Cycle News

Cycle News 2011 Issue 50 Dec 13

Cycle News is a weekly magazine that covers all aspects of motorcycling including Supercross, Motocross and MotoGP as well as new motorcycles

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Page 160 of 167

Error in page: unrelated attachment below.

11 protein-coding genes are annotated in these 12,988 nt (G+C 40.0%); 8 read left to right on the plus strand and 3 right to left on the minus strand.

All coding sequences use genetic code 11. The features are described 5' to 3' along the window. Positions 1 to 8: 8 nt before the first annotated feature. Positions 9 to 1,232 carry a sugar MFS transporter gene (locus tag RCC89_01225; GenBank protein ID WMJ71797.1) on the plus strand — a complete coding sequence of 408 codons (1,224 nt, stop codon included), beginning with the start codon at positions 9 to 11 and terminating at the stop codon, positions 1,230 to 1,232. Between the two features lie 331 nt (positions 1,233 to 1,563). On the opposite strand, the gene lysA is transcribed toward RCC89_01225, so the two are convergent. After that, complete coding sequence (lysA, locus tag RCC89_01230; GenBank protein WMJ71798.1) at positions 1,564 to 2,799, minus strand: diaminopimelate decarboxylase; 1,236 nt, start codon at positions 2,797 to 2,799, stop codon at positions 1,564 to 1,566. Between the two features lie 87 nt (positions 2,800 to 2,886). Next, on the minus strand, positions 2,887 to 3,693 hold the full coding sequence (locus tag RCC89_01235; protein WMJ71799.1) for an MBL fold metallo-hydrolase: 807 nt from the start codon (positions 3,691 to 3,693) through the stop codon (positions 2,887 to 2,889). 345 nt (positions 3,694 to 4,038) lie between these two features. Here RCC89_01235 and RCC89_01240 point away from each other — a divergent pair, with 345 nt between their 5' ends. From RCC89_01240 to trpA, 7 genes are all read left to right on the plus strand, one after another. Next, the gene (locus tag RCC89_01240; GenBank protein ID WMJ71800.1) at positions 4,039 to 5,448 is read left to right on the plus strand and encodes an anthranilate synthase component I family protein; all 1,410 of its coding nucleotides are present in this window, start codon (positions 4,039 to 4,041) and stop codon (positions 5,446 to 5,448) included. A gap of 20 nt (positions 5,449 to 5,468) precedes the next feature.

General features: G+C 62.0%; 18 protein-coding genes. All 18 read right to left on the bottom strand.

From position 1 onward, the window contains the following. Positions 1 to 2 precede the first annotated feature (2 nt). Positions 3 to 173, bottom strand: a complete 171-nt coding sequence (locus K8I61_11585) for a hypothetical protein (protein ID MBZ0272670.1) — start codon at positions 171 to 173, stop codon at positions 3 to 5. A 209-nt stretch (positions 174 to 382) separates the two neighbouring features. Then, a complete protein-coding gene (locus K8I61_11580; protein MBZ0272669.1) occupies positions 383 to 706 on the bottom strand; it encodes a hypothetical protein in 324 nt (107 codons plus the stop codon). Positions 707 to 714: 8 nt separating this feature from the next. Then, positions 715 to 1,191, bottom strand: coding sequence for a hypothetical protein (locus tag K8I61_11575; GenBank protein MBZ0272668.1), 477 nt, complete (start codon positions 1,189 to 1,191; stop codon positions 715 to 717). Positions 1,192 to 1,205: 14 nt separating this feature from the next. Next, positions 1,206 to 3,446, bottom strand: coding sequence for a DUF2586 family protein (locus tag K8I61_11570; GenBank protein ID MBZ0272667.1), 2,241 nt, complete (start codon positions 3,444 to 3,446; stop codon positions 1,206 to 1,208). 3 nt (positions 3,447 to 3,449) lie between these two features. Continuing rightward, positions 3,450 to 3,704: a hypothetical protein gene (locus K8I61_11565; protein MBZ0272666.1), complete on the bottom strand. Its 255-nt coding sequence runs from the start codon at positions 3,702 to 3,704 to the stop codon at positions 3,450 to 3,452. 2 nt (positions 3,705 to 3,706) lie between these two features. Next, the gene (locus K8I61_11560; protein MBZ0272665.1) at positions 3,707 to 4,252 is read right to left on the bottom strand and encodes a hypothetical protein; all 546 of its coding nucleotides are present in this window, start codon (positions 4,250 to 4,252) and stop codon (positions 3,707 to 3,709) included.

CN III ARCHIVES P160 BY LARRY LAWRENCE THE MAN WITH THE DREAM JOB Alan Cathcart being interviewed by Rich Chambers after winning an AHRMA Supertwins race at Daytona in the early 1990s. P ity poor Alan Cathcart. One of the preeminent motorcycling journalists in the world, Sir Alan has to clock in every morning, put on his racing leathers, strap on his helmet and test the most desirable, often unobtainable, motorcycles in the world. As they say, it's a tough job, but someone has to do it. If ever there were a person in the motorcycling industry who just about everyone envies that would be the jet-setting Mr. Cathcart, but alas his life is not all fun and games. There is the sitting down and writing part, but I think everyone reading Cycle News will agree that Cathcart has one of the greatest jobs in the world. And to top it all off he has a multitude of fans around the globe who love to read his writings. Before you turn too green with envy, understand that Cathcart left a very successful travel business he co-owned in the early 1980s, to become a motorcycle journalist. To this day he thanks his wife Stella for reconciling herself to her husband's new, and considerably less lucrative profession. "We went from driving a very nice Jaguar to a second hand Fiat 127," Cathcart laughs. "I did it for 160-161 Archives.indd 160 love and I haven't looked back. I'm still in love with my job." Classic Bike magazine was founded in 1978 and after the first issue Cathcart wrote in suggesting they feature track tests of classic bikes. The editor, Mike Nicks, thought it was a wonderful idea and asked Cathcart to do it. "I thought, 'What me?!" Cathcart remembers. "Staring at a blank sheet of paper, as it was in those days, and having to fill it with words? That seemed as daunting as going around Paddock Hill Bend at Brands Hatch in a race for the first time." The first reviews Cathcart did were bikes in his own collection. He had some of the classic racing machines of the 1950s, mainly, he says, "because when I started collecting they didn't cost anything. I had a Manx Norton that I bought for 400 pounds, that's about 700 dollars. My G50 Matchless, which I have to this day, cost me 500 pounds!" So Cathcart began his moto-journalism career just as something fun to do and an easy excuse to get his classic machines on the track. But on a business trip to Australia, he went to an Australian Superbike race at Oran Park, met Mike Hanlon, owner and editor of Australian Motorcycle News and was asked to be that publication's European correspondent. Cathcart found himself with a growing list of publications he was contributing to and when his travel business suffered a downturn, he made the decision to pursue motorcycle journalism full time. Cathcart knew he wanted to be a freelance writer, something in those days that was very rare in motorcycle journalism. He audaciously decided to pursue interviews with company CEOs and lead designers and test the most desirable motorcycles, racing and otherwise. "I will pat myself on the back a bit for deliberately going out to get the stories that no one else was getting," Cathcart says. 12/9/11 3:20 PM

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